Revenue of Town Planning Board sees a steady decline

Revenue of Town Planning Board sees a steady decline

Struggling hard to overcome the fiscal deficit in the post-GST regime, the state government is worried about the decreasing revenue of the Karnataka State Town Planning Board.

Caught off guard by the trend, Deputy Chief Minister G Parameshwara has rapped the officials and directed them to achieve a target of 10% growth every year. 

During the 68th meeting of the board held recently, Parameshwara was taken aback when the officials briefed him about the falling revenue.

According to sources privy to the meeting, the officials failed to provide a valid reason for it when he sought clarification.

In 2016-17, the board had raked in a revenue of Rs 21 crore. However, the revenue decreased to Rs 19 crore in 2017-18. The board put up even more dismal performance in 2018-19 by posting a mere Rs 14 crore revenue suggesting that not all is well within the board. 

Clarifying on the falling revenues, Anjum Parvez, secretary, Urban Development Department told DH that the revenue had gone down only in the last two years and attributed it to various dues pending from government

Parvez said, “The board provides financial assistance to the urban development authorities at a rate of 6% interest. That is the board’s prime source of income. The prolonged delay in payments has had a drastic effect on the board’s revenue”.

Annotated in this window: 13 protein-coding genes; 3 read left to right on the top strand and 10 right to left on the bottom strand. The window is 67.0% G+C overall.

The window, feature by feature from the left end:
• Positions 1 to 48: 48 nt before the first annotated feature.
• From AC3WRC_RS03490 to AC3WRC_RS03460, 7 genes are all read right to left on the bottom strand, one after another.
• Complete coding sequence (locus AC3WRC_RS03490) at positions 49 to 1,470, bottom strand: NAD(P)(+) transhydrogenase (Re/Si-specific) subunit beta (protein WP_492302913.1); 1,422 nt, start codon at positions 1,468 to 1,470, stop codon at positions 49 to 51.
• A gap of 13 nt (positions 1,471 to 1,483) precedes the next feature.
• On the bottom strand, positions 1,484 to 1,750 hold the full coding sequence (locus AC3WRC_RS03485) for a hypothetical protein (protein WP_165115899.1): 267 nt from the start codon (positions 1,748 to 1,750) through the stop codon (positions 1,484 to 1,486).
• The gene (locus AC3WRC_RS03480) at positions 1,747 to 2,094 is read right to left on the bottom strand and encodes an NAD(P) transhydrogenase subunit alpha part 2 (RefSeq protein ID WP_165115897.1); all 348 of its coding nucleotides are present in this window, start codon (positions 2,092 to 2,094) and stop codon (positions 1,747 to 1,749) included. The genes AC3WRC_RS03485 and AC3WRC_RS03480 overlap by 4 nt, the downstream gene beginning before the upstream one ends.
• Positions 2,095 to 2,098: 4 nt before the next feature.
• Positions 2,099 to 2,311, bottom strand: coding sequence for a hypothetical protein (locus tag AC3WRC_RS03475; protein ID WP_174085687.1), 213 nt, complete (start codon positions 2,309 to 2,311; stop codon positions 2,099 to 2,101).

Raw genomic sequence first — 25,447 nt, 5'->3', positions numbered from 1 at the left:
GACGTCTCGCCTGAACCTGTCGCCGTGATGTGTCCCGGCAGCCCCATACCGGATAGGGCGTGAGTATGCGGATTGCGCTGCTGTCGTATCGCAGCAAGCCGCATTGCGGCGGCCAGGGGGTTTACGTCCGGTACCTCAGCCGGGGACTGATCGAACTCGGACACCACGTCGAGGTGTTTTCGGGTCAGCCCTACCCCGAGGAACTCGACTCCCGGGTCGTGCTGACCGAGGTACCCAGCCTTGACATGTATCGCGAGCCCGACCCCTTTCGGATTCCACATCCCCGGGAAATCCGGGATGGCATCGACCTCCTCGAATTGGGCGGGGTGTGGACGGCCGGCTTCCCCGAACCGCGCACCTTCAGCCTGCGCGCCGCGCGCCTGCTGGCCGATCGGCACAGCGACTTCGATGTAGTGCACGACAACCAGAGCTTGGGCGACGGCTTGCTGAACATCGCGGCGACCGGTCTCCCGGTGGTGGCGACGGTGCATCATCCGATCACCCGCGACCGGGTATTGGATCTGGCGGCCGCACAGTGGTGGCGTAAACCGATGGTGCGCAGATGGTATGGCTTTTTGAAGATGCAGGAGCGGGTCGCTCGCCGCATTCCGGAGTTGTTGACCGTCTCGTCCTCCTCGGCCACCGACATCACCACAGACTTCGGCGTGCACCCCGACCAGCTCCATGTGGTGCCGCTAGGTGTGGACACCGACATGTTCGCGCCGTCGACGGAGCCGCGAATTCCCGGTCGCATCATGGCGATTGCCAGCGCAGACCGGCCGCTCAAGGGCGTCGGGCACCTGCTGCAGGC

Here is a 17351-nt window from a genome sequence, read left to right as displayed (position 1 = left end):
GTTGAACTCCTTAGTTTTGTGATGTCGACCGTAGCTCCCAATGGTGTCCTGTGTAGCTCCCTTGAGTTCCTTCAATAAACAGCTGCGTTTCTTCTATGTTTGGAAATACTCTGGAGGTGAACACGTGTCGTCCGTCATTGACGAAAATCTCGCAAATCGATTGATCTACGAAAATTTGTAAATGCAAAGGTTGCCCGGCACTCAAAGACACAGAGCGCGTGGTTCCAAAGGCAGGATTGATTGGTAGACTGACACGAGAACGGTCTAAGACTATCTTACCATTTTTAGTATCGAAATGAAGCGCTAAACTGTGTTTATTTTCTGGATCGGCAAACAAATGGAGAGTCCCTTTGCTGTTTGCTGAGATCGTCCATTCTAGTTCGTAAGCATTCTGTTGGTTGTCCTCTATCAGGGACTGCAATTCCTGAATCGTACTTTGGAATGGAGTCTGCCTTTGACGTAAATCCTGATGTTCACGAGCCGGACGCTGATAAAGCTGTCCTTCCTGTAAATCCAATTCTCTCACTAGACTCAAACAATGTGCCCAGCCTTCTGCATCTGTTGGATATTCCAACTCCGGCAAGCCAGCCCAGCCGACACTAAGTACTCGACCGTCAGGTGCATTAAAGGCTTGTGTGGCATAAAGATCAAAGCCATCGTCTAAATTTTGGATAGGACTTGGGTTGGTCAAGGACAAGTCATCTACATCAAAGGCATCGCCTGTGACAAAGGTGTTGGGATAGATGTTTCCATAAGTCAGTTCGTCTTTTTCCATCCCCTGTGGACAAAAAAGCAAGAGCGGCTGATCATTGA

The board officials also said that the projections made for the next year’s revenue were not proper.

Parameshwara, expressing unhappiness during the meeting, told the board members that the income of the board was supposed to increase every year. “I don’t want to see this situation again.”

The board, which is supposed to hold a meeting once every six months,had a meeting after two-and-a-half years. The last meeting was held in 2016.

Parameshwara told the board members to conduct a meeting once every six months.  “If the meetings are not held regularly, how can you understand and predict what is happening within the board and across the state? Make sure you conduct meetings every six months once,” he said.

He also asked the officials to appoint a separate auditor for the board. Till now, an auditor from another department audits the board’s accounts.

Get a round-up of the day's top stories in your inbox

Check out all newsletters

Get a round-up of the day's top stories in your inbox